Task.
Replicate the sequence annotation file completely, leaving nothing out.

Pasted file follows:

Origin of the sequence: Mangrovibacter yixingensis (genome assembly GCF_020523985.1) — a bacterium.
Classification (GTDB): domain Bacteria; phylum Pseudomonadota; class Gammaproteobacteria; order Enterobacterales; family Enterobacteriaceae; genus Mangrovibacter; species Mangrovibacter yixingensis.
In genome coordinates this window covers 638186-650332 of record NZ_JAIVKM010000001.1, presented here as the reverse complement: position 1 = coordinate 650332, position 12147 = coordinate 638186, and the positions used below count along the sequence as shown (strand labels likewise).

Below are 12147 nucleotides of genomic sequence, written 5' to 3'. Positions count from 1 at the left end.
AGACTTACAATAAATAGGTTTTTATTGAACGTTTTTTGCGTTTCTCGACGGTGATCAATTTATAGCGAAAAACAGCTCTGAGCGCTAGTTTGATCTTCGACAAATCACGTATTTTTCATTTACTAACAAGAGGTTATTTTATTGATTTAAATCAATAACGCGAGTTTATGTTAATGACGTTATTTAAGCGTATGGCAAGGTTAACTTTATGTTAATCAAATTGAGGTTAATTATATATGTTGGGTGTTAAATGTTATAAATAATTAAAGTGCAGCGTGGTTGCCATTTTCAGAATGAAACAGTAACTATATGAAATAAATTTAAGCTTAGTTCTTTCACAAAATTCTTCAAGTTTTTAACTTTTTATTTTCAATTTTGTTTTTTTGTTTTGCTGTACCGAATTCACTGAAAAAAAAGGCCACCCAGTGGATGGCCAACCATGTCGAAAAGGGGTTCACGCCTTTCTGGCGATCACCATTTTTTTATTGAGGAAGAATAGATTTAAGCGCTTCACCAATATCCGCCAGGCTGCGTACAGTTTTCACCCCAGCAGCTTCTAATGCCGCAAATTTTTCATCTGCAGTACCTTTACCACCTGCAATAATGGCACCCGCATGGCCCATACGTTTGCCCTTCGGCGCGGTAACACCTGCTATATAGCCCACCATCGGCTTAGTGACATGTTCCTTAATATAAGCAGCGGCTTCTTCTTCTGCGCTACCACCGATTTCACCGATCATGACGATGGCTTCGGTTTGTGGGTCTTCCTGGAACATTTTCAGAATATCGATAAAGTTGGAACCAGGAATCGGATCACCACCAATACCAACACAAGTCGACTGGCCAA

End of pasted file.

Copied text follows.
Origin of the sequence: Mangrovibacter yixingensis (genome assembly GCF_020523985.1) — a bacterium.
Classification (GTDB): domain Bacteria; phylum Pseudomonadota; class Gammaproteobacteria; order Enterobacterales; family Enterobacteriaceae; genus Mangrovibacter; species Mangrovibacter yixingensis.
In genome coordinates this window covers 638186-650332 of record NZ_JAIVKM010000001.1, presented here as the reverse complement: position 1 = coordinate 650332, position 12147 = coordinate 638186, and the positions used below count along the sequence as shown (strand labels likewise).

Below are 12147 nucleotides of genomic sequence, written 5' to 3'. Positions count from 1 at the left end.
AGACTTACAATAAATAGGTTTTTATTGAACGTTTTTTGCGTTTCTCGACGGTGATCAATTTATAGCGAAAAACAGCTCTGAGCGCTAGTTTGATCTTCGACAAATCACGTATTTTTCATTTACTAACAAGAGGTTATTTTATTGATTTAAATCAATAACGCGAGTTTATGTTAATGACGTTATTTAAGCGTATGGCAAGGTTAACTTTATGTTAATCAAATTGAGGTTAATTATATATGTTGGGTGTTAAATGTTATAAATAATTAAAGTGCAGCGTGGTTGCCATTTTCAGAATGAAACAGTAACTATATGAAATAAATTTAAGCTTAGTTCTTTCACAAAATTCTTCAAGTTTTTAACTTTTTATTTTCAATTTTGTTTTTTTGTTTTGCTGTACCGAATTCACTGAAAAAAAAGGCCACCCAGTGGATGGCCAACCATGTCGAAAAGGGGTTCACGCCTTTCTGGCGATCACCATTTTTTTATTGAGGAAGAATAGATTTAAGCGCTTCACCAATATCCGCCAGGCTGCGTACAGTTTTCACCCCAGCAGCTTCTAATGCCGCAAATTTTTCATCTGCAGTACCTTTACCACCTGCAATAATGGCACCCGCATGGCCCATACGTTTGCCCTTCGGCGCGGTAACACCTGCTATATAGCCCACCATCGGCTTAGTGACATGTTCCTTAATATAAGCAGCGGCTTCTTCTTCTGCGCTACCACCGATTTCACCGATCATGACGATGGCTTCGGTTTGTGGGTCTTCCTGGAACATTTTCAGAATATCGATAAAGTTGGAACCAGGAATCGGATCACCACCAATACCAACACAAGTCGACTGGCCAA